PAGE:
1 Our question: Diet plasticity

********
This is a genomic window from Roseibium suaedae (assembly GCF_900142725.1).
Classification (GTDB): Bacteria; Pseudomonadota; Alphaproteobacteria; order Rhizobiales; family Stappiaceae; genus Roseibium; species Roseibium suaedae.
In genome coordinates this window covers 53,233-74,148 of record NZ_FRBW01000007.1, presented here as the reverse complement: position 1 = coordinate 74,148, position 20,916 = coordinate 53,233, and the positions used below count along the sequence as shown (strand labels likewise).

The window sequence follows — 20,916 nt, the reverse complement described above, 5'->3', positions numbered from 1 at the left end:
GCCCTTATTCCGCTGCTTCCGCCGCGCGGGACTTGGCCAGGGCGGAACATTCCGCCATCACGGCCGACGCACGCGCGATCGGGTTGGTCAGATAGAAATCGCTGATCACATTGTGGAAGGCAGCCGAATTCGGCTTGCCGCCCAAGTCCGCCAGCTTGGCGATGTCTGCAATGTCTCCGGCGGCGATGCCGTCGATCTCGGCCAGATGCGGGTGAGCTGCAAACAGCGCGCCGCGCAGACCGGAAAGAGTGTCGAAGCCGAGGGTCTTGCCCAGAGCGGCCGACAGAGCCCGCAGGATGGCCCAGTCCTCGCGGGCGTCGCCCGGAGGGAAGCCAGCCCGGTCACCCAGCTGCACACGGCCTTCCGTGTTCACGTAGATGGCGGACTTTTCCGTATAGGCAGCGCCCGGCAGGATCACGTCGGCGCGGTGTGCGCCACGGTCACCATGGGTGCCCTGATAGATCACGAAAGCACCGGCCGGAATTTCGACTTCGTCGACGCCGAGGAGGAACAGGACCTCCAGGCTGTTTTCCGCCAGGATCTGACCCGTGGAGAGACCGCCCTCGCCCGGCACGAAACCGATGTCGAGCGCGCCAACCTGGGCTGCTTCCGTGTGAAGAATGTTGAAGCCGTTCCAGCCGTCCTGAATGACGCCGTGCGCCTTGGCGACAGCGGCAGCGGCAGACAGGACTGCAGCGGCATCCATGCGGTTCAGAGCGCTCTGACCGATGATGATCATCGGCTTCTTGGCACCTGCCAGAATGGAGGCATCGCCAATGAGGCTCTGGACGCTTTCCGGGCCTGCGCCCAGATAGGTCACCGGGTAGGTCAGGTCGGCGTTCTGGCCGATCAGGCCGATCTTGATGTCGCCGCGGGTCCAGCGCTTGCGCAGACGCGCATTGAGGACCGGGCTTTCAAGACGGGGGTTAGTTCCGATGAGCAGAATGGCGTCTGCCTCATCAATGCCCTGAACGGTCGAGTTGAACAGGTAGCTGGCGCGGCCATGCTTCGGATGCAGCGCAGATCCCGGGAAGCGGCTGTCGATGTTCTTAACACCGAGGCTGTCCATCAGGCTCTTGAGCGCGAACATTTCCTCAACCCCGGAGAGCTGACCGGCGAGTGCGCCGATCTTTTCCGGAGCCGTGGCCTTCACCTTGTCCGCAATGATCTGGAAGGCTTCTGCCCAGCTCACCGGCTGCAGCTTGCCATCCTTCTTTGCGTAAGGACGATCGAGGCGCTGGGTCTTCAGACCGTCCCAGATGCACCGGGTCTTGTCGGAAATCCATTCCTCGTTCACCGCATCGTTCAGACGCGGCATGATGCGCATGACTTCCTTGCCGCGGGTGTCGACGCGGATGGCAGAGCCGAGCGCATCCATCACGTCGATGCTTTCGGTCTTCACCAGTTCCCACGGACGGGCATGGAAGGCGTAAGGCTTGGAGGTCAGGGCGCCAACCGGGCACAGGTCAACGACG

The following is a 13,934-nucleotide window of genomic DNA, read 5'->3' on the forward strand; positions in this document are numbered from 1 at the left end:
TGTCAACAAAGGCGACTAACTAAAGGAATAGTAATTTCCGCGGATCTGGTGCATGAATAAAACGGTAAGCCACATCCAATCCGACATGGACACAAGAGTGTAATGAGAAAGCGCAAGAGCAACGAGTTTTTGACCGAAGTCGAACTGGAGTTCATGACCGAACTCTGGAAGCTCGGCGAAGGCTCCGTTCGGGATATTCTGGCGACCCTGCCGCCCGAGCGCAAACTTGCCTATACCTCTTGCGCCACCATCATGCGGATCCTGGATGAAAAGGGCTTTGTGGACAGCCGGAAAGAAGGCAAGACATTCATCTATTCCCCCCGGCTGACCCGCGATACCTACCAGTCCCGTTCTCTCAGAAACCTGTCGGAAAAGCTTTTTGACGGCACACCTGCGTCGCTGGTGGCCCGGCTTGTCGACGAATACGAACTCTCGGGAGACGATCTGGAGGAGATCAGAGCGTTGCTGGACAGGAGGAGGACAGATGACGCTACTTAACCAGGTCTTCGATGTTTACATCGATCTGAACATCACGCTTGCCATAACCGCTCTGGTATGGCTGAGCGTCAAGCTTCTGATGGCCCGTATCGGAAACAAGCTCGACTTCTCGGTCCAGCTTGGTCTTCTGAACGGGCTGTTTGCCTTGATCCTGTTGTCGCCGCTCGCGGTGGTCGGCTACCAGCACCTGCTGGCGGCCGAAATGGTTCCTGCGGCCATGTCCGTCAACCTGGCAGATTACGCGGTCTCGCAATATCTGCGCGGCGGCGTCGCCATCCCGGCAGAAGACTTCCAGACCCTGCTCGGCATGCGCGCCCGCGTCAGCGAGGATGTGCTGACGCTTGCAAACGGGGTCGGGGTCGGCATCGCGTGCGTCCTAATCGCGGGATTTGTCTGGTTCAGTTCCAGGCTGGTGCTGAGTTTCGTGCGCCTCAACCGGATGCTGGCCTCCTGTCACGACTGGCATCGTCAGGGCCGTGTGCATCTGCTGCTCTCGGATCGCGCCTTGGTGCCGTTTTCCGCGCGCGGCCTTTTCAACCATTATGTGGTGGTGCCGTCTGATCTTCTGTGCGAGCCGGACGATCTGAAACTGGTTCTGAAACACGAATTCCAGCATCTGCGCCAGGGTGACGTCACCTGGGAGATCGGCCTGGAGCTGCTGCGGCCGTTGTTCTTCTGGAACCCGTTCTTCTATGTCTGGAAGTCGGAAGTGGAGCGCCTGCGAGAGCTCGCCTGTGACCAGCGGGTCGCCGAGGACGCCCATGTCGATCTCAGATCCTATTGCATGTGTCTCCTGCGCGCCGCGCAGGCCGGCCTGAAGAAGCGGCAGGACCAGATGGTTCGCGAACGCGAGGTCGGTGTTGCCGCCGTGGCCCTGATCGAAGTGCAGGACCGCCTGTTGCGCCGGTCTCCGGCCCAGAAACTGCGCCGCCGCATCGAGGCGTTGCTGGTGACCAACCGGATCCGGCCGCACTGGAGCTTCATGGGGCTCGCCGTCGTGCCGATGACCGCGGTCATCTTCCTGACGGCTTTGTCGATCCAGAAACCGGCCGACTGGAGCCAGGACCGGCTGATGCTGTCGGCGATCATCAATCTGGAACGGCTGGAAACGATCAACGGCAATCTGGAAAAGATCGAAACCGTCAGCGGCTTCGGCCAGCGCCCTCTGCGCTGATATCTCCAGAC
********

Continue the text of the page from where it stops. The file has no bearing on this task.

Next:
Comma butterflies (Polygonia c-album) in Scandinavia can eat plants from several different families (Fig. 1). This kind of diet plasticity (generalization) is rare among herbivorous insects, butterflies in particular. The plants differ in both secondary chemistry and nutrition, suggesting that Comma larvae may use different molecular and physiological mechanisms to safely and efficiently metabolize tissue from these plants. We sequenced mRNA from the midguts of 4th instar larvae feeding on one of three different host plant genera: Ribes (gooseberry), Salix (willow) and Urtica (nettle) (Fig. 2). Using these RNA-seq data, we will investigate differences in the larval gut transcriptome that contribute to the ability to eat such divergent host plants.